Iran holds mass funerals for victims of military parade attack

Tens of thousands of Iranians took to the streets on Monday for the funerals of those killed in the weekend’s attack on a military parade amid conflicting claims over who was responsible for the shooting. 

Mourners lined the streets of the southwestern city of Ahvaz to pay respects to the 25 people gunned down on Saturday when four armed men opened fire on a military ceremony to commemorate the Iran-Iraq war.    

Among those buried was Mohammad Taha Eghdami, a four-year-old boy, who was the youngest victim of the attack. Eight members of Iran’s Revolutionary Guard were also killed in one of the worst attacks suffered by Iran in years. All four gunmen were killed.

The Islamic State (Isil) has claimed responsibility for the shooting but so has an Arab separatist group within Iran, known as the Ahvaz National Resistance. 

Ayatollah Ali Khamenei, Iran’s supreme leader, said on Monday that the attack was carried out by terrorists paid by Saudi Arabia and the UAE, Iran’s regional rivals. 

"This cowardly act was done by people who the Americans come to help when they are trapped in Syria and Iraq, and are paid by Saudi Arabia and the UAE," the ayatollah said. 

Isil’s official news agency, Amaq, released a video purporting to show three of the four gunmen shortly before the attack. 

The three men filmed the video in a car using a mobile phone. They appeared to be disguised in Revolutionary Guard uniforms to allow them to infiltrate the parade ground. 

One of the men, speaking in Farsi, vowed to carry out "merciless killings" against the Revolutionary Guard. "With Allah’s will, there will be merciless killings against the enemies of Allah among the Guards and others," he said.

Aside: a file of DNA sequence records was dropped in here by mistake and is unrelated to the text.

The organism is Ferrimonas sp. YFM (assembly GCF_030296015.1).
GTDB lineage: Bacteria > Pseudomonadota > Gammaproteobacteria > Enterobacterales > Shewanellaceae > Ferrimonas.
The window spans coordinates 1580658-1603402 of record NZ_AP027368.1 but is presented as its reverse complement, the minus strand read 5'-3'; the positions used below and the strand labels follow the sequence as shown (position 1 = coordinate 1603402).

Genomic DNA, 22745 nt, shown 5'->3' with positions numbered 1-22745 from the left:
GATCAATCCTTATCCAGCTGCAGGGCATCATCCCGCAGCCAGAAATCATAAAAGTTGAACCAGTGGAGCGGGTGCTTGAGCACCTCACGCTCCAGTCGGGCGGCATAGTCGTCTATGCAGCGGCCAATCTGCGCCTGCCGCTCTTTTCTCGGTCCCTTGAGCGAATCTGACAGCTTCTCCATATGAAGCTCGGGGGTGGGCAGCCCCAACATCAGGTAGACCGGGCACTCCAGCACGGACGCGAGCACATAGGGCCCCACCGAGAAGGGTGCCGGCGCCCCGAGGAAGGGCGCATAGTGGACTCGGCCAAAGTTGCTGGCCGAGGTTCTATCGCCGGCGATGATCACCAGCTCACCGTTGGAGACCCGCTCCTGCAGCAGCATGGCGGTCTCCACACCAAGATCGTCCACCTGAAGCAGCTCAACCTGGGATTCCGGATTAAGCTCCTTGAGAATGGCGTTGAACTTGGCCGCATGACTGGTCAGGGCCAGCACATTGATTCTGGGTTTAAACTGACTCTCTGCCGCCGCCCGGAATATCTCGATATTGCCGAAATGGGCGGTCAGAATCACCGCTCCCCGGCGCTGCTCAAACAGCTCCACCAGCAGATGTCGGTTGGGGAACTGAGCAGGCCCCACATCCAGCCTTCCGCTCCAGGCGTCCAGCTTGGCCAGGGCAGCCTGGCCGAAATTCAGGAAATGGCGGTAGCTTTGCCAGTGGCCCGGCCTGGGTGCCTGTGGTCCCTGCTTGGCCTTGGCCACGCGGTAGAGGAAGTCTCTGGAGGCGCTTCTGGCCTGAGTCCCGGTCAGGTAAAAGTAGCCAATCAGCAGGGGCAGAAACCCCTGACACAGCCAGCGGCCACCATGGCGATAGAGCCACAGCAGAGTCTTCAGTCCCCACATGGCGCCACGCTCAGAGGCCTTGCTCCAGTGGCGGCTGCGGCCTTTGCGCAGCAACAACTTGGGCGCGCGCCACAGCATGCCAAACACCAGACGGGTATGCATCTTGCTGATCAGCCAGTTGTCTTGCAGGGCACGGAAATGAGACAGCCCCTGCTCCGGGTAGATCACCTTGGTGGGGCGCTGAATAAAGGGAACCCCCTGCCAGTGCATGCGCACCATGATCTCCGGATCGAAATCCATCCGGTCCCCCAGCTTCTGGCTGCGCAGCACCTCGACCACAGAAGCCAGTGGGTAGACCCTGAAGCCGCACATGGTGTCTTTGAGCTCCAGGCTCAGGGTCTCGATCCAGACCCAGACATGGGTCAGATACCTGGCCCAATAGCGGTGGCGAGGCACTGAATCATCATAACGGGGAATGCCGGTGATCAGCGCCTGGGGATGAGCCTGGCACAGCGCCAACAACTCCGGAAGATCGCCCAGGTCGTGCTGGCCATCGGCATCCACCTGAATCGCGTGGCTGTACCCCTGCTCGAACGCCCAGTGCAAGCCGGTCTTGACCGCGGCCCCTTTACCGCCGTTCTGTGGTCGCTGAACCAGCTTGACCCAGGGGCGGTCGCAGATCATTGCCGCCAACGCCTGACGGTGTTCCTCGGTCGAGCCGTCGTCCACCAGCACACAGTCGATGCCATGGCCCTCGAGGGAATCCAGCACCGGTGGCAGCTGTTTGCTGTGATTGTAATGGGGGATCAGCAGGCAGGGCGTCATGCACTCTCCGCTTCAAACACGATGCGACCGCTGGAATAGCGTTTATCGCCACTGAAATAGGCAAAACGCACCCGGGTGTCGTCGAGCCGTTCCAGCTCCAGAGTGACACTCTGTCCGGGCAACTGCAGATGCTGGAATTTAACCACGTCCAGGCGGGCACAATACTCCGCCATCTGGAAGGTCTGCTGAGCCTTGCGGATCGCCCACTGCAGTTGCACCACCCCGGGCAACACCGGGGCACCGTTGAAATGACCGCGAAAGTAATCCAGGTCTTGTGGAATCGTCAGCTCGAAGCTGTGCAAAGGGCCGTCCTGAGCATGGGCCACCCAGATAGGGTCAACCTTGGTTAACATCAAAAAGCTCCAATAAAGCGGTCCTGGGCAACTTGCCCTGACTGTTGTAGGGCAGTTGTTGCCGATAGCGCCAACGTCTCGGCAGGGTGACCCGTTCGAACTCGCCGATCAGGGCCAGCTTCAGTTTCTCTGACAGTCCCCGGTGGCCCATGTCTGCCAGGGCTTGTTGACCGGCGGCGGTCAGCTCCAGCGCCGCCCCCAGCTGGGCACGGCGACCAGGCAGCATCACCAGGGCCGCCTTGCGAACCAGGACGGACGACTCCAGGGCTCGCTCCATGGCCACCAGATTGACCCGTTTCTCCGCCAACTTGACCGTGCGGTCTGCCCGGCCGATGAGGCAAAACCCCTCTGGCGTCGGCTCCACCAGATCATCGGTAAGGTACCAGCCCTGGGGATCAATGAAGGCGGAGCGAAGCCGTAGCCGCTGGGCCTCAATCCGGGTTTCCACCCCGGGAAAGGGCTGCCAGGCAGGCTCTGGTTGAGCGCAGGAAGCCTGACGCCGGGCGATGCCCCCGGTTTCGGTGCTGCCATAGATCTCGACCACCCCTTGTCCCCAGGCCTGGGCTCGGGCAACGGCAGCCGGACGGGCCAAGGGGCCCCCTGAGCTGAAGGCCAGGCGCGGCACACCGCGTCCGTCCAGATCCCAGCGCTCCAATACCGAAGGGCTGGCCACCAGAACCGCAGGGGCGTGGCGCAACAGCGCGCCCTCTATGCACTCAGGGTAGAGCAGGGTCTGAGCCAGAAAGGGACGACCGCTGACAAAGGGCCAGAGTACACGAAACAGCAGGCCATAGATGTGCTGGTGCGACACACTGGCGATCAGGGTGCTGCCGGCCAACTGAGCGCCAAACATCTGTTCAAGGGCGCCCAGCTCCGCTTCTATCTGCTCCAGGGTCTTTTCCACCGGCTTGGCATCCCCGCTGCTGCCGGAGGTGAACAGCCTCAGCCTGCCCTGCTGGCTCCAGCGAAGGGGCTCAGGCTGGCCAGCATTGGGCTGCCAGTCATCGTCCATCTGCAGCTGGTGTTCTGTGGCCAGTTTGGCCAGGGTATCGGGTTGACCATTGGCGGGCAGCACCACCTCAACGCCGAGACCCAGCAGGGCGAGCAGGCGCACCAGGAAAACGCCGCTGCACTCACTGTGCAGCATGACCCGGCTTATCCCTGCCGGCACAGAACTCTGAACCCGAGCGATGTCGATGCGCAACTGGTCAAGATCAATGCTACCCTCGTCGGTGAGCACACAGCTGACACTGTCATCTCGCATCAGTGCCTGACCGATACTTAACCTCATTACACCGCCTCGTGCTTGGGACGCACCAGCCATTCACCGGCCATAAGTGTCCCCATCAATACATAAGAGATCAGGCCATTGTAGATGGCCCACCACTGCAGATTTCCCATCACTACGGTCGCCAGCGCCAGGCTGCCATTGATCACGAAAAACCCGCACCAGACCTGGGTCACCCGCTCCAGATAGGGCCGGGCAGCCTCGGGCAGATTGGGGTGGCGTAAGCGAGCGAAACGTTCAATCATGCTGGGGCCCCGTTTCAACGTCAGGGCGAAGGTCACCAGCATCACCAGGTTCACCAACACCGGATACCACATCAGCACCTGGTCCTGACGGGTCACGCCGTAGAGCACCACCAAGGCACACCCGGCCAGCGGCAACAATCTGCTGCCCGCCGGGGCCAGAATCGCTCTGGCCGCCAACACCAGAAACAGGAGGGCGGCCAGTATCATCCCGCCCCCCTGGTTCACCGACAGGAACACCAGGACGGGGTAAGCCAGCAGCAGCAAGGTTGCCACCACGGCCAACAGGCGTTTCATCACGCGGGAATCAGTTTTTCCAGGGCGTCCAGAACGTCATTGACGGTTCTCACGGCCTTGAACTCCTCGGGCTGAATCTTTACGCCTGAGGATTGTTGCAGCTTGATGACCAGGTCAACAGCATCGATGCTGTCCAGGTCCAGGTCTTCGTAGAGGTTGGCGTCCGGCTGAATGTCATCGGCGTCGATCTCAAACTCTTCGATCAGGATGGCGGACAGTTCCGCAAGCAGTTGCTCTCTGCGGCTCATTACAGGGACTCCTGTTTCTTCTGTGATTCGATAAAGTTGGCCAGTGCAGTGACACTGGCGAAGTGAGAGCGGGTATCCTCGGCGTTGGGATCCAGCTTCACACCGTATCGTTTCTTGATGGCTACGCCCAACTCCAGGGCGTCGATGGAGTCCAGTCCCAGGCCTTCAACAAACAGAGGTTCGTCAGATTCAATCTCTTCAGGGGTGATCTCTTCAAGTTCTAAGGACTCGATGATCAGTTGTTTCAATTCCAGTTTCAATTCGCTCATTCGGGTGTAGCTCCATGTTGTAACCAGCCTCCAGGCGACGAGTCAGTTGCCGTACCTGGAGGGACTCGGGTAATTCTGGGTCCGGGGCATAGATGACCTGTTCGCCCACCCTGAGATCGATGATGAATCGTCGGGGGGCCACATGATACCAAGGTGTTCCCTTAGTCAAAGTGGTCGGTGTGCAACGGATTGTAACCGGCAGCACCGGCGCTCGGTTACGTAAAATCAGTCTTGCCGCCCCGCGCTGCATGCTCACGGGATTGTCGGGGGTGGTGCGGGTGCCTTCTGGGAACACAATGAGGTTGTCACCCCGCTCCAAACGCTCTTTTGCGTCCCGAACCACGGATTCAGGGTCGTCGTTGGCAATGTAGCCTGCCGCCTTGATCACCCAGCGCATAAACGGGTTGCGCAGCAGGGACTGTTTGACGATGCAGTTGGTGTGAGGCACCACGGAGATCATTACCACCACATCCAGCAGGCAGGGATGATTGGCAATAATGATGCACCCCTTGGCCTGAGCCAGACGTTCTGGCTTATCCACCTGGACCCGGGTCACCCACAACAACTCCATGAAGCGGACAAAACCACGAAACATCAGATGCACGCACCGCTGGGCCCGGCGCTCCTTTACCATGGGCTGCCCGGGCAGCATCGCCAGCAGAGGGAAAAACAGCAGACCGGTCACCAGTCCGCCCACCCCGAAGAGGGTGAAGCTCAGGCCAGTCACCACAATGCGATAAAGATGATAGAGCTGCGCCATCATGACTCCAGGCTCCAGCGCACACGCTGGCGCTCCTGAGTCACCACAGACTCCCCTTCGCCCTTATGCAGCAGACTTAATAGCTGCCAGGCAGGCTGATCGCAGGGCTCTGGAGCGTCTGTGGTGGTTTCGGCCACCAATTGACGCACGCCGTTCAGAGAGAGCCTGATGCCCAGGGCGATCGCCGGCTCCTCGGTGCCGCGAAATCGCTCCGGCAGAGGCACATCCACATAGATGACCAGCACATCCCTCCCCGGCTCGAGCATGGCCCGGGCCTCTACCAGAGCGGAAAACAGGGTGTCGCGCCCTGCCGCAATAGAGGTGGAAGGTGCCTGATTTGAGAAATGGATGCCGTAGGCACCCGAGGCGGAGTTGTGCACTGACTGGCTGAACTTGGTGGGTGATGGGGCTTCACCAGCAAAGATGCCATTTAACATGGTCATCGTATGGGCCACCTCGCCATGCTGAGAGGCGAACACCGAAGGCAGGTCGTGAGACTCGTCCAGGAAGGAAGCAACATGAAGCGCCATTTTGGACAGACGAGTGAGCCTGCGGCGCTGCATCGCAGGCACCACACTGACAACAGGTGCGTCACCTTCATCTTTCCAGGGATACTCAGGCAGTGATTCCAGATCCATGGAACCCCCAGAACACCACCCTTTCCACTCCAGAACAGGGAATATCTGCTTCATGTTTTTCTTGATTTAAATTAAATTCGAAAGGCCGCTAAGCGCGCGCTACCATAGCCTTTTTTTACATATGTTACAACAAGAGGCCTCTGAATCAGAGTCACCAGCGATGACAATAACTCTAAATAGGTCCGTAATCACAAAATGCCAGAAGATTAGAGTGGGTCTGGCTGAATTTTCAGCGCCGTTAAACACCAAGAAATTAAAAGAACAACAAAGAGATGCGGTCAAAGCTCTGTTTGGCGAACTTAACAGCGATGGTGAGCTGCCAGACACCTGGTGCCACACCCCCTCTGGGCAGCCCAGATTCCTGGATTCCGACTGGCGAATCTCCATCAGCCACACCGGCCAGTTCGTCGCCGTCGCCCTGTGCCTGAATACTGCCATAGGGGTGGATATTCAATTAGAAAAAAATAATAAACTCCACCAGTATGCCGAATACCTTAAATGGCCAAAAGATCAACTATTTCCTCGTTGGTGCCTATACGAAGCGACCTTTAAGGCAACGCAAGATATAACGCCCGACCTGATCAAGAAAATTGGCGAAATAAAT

The other two men spoke in Arabic about carrying out jihad. None of the three men made any specific reference to being members of Isil or any other group in the video. It was not clear from their accents where the men were from. 

Brigadier General Abolfazl Shekarchi, a spokesman for the Iranian military, said Saturday that Isil was not behind the attack and instead blamed Israel and the US. 

Other Iranian officials have also blamed foreign powers for the attack. 

Saturday's attack shook IranCredit:
AP Photo/Ebrahim Noroozi

In 2017, Isil launched a brazen attack on the Iranian parliament and other sites in Tehran. Eighteen people were killed in the attack. Iran and its Shia militia allies have been deeply involved in the fight against Isil in both Iraq and Syria. 

Ahvaz is in the western province of Khuzestan, which neighbours Iraq, and has struggled with Arab separatist movements which want to declare independence from Iran.

Iran summoned the ambassadors of Britain, Denmark, and the Netherlands after the attack and accused them of harbouring Arab separatists in their countries. 

Iranian officials were furious after a London-based, Farsi-language television channel, known as "Iran International" broadcast an interview with a spokesman for the separatist militants immediately after the attack. 

Iran’s embassy said it planned to complain to Ofcom, the UK broadcasting regulator, about the channel.  

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